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Discussion Starter #1
I pulled the spark plug on the wife’s EFI'ed Burgman 400 scooter at 600 miles and the ground electrode area is a nice enough tan color but the perimeter threaded area is blacker than I would normally have expected and the center electrode is a tad blacker than I would normally have expected.

The plug also has a discoloration on the first few turns of the thread and the plug was definitely not tight enough in the cylinder head.

The perimeter blackness of the plug suggests to me that it might be burning a tad rich or the plug overall might be running a tad cool.

Also given that the plug was not tight enough there may have been some small amount of blow-by past the plug’s fist few threads.

I am reluctant to switch to the next hotter range although I have that option according to the manual. As it stands there is no knocking and it runs fine. If it wasn’t such a bitch to change plugs I would run the next higher heat range for a bit and see.

Lots of Tupperware and an engine that is more buried and inaccessible than either my former Honda GL1500 or my new-ish '04 Honda VFR ABS! For a few bux more you’d think Suzuki would have built-in a few removable access panels to facilitate transmission oil access and valve adjustments etc. I am replacing the NGK CR7E with a new one.

Comments?
 

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Chumly said:
I am reluctant to switch to the next hotter range although I have that option according to the manual.
Comments?
If you are using the plug that came on the bike it is my understanding that the other sparkplug options are for a cooler plug not a hotter one.
I think I would clean that one first and try it a while. If it was loose then you are probably not getting a true reading of what's going on.
 

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Discussion Starter #3
Hi Swstiles,

Page 2-8 of the Service Manual lists three NGK plugs for the AN400
Hot Type CR6E
Standard CR7E
Cold Type CR8E

The NGK CR7E that was in the engine was the middle recommended heat range and not the hotter one.

It‘s not worth cleaning the plug as Lorco Auto Parts will sell me a new NGK CR7E for $3.97 Canadian (that converts to $3.22 in US pennies). I go along with NGK’s recommendations on how best to clean a plug and it involves sandblasting and a cleaner etc. http://www.ngksparkplugs.com/techinfo/s ... country=US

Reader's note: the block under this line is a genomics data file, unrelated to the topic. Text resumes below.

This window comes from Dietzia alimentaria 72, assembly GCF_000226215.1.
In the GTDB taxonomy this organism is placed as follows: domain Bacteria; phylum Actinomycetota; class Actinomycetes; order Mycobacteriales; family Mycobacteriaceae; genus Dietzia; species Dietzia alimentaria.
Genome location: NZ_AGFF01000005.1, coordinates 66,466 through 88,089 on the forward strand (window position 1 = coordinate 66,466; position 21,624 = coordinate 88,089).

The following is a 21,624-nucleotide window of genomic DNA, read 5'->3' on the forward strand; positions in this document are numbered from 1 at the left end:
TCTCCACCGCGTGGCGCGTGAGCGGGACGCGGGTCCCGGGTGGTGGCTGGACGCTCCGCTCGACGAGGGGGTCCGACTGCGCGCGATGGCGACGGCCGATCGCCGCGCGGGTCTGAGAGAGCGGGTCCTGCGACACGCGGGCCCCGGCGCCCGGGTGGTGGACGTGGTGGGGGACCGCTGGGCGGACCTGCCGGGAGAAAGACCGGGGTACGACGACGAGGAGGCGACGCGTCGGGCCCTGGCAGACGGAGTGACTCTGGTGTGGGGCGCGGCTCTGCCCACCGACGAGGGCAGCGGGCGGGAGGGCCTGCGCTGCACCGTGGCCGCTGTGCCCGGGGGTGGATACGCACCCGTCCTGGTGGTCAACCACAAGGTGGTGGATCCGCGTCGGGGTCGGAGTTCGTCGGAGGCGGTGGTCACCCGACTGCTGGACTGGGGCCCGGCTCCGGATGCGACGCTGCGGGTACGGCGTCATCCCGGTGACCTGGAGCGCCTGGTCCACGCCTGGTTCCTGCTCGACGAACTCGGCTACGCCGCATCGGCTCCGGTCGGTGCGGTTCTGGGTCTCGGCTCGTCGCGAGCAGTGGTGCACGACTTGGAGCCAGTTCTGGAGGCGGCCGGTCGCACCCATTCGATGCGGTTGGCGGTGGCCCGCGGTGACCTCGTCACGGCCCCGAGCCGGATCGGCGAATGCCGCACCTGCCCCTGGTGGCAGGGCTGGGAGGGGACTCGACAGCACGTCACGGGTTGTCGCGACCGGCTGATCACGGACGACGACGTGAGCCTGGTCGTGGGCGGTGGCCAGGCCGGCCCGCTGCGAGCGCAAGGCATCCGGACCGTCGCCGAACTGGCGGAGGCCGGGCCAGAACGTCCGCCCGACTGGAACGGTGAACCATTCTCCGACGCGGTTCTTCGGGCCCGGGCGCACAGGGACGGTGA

I forgot to mention the air cleaner was not dirty at all and I have always used Chevron @ 87 octane.

Much thanks,
Chum
 

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You may be right about the plug running a little cooler. We are however coming into the summer months and things may change. Since everything was running all right I would personally replace the plug with the same knowing at least this time it will be tight. Also the rings will be better seated and you may not get as much up past the rings as you will with the first check. Just my 2 cents.
 

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when your right

Chumly said:
Hi Swstiles,

Page 2-8 of the Service Manual lists three NGK plugs for the AN400
Hot Type CR6E
Standard CR7E
Cold Type CR8E


Much thanks,
Chum
When your right, your right. I had only looked in the owners manual not the service manual.
Here is another quirk that I found between the owners manual and the service manual.

On page 7-21 of the owners manual it shows
Cold Inflation Tire Pressure
Solo Riding Front 25 lbs
Rear 29 lbs

Two up Riding Front 25 lbs
Rear 41 lbs

On page 11-10 in the Service Manual it shows
Cold Inflation Tire Pressure

Solo Riding Front 25 lbs
Rear 28 lbs

Duel Riding Front 25 lbs
Rear 32 lbs

It would be nice if they would get thier S$$$ together. :?
 
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